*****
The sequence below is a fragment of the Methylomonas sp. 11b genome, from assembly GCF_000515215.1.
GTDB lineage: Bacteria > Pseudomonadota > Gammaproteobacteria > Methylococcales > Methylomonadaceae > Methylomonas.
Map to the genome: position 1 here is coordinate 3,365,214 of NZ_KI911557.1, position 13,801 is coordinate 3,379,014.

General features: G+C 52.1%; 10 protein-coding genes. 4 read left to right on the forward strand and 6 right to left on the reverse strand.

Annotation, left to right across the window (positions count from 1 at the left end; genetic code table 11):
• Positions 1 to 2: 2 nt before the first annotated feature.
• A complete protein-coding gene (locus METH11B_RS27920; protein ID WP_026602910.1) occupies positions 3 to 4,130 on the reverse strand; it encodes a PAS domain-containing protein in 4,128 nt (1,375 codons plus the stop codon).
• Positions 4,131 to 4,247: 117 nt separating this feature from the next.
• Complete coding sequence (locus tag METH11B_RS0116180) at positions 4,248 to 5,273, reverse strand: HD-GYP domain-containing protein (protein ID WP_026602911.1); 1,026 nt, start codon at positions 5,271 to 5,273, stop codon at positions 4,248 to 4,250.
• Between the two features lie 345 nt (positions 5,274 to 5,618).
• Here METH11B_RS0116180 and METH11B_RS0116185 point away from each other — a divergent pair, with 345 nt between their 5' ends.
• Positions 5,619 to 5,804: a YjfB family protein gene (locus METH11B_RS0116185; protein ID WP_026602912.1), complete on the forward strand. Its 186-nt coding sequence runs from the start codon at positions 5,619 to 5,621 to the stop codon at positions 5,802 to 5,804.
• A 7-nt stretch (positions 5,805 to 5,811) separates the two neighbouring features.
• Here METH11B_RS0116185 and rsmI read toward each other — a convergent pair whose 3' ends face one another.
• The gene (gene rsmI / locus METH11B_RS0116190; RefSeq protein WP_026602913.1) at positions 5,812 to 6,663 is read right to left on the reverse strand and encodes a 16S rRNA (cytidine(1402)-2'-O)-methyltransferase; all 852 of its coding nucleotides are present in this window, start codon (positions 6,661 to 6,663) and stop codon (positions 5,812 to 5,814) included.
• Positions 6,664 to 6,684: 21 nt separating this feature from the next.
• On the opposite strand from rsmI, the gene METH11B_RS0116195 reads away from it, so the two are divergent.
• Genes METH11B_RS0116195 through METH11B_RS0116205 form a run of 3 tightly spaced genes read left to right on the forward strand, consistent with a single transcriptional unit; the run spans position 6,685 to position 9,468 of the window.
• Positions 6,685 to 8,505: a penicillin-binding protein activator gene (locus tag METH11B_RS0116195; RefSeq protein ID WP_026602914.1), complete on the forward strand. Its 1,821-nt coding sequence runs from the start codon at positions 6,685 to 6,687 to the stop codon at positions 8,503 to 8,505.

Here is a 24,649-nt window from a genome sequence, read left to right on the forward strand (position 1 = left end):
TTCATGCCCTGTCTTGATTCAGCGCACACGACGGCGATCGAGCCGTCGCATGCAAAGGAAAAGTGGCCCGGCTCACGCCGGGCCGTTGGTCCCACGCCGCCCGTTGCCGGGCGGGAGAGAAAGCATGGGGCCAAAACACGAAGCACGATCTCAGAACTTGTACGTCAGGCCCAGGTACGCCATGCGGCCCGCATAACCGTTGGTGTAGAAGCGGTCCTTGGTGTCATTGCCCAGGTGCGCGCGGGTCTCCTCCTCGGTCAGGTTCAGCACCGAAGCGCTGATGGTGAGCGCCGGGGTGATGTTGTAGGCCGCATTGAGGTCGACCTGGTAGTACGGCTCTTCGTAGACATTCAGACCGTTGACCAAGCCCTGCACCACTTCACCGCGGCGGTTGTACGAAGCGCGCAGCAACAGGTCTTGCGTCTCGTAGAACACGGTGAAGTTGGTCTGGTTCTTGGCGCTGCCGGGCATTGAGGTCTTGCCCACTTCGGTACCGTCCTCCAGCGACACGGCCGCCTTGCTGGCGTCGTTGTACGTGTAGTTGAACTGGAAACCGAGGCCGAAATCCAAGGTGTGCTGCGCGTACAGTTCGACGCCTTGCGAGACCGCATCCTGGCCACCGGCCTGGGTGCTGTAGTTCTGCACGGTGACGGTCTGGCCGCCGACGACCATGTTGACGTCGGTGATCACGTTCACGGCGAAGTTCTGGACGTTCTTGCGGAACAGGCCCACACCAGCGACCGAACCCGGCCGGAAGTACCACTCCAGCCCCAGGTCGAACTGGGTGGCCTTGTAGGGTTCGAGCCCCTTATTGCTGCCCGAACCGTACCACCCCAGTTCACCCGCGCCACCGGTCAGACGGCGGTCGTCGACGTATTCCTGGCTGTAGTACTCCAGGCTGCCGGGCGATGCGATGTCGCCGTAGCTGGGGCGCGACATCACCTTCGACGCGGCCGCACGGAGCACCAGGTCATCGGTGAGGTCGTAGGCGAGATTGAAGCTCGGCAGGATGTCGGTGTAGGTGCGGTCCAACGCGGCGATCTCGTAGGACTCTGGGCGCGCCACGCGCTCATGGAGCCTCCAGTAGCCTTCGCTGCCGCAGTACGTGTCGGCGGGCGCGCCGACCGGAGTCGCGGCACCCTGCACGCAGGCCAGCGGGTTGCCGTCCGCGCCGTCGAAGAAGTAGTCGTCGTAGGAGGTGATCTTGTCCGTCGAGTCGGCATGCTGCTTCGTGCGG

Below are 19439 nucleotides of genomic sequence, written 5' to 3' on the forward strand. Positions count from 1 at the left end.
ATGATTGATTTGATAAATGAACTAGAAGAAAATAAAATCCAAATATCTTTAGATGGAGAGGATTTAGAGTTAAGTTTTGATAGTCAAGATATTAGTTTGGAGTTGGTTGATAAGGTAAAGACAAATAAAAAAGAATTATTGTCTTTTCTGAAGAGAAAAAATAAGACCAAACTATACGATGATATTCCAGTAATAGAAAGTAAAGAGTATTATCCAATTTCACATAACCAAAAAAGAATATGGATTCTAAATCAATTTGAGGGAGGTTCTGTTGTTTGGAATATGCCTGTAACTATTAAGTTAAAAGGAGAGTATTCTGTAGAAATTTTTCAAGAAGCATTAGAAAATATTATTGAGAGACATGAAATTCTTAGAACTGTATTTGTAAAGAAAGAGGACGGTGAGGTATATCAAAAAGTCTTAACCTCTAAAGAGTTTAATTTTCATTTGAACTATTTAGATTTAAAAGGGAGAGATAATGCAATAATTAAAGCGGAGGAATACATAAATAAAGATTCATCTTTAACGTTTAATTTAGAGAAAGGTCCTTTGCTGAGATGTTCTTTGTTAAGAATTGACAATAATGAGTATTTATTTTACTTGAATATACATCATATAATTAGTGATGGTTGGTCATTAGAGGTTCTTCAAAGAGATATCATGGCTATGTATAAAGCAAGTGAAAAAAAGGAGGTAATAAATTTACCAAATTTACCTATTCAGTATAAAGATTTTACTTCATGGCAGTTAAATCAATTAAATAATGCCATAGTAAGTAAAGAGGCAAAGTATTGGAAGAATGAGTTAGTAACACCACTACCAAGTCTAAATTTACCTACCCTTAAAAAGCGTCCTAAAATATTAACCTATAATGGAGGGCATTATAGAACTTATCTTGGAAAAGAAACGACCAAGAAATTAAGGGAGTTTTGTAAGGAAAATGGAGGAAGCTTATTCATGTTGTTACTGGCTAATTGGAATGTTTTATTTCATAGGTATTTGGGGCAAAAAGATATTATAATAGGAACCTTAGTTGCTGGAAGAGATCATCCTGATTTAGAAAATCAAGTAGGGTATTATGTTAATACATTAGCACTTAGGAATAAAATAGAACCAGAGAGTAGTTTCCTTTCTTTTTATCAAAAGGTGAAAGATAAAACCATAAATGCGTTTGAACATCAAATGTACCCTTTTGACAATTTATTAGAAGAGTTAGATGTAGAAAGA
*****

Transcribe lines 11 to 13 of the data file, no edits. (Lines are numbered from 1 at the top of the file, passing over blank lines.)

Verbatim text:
• Here METH11B_RS0116180 and METH11B_RS0116185 point away from each other — a divergent pair, with 345 nt between their 5' ends.
• Positions 5,619 to 5,804: a YjfB family protein gene (locus METH11B_RS0116185; protein ID WP_026602912.1), complete on the forward strand. Its 186-nt coding sequence runs from the start codon at positions 5,619 to 5,621 to the stop codon at positions 5,802 to 5,804.
• A 7-nt stretch (positions 5,805 to 5,811) separates the two neighbouring features.